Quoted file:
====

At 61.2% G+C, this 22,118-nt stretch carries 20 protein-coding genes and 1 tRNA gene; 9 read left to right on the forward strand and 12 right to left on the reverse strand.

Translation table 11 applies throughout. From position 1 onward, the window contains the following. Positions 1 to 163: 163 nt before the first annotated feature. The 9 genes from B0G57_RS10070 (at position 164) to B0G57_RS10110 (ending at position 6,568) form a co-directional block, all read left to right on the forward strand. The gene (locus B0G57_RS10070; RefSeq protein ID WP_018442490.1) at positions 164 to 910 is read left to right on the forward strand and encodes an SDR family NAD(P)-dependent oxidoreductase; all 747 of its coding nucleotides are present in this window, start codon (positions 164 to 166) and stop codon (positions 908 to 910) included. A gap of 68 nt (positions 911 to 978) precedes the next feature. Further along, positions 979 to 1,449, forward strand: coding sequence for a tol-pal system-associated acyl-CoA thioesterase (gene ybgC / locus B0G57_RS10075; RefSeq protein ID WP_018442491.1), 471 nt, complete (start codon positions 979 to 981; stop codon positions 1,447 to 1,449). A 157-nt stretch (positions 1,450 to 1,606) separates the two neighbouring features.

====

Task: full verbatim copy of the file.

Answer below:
At 61.2% G+C, this 22,118-nt stretch carries 20 protein-coding genes and 1 tRNA gene; 9 read left to right on the forward strand and 12 right to left on the reverse strand.

Translation table 11 applies throughout. From position 1 onward, the window contains the following. Positions 1 to 163: 163 nt before the first annotated feature. The 9 genes from B0G57_RS10070 (at position 164) to B0G57_RS10110 (ending at position 6,568) form a co-directional block, all read left to right on the forward strand. The gene (locus B0G57_RS10070; RefSeq protein ID WP_018442490.1) at positions 164 to 910 is read left to right on the forward strand and encodes an SDR family NAD(P)-dependent oxidoreductase; all 747 of its coding nucleotides are present in this window, start codon (positions 164 to 166) and stop codon (positions 908 to 910) included. A gap of 68 nt (positions 911 to 978) precedes the next feature. Further along, positions 979 to 1,449, forward strand: coding sequence for a tol-pal system-associated acyl-CoA thioesterase (gene ybgC / locus B0G57_RS10075; RefSeq protein ID WP_018442491.1), 471 nt, complete (start codon positions 979 to 981; stop codon positions 1,447 to 1,449). A 157-nt stretch (positions 1,450 to 1,606) separates the two neighbouring features.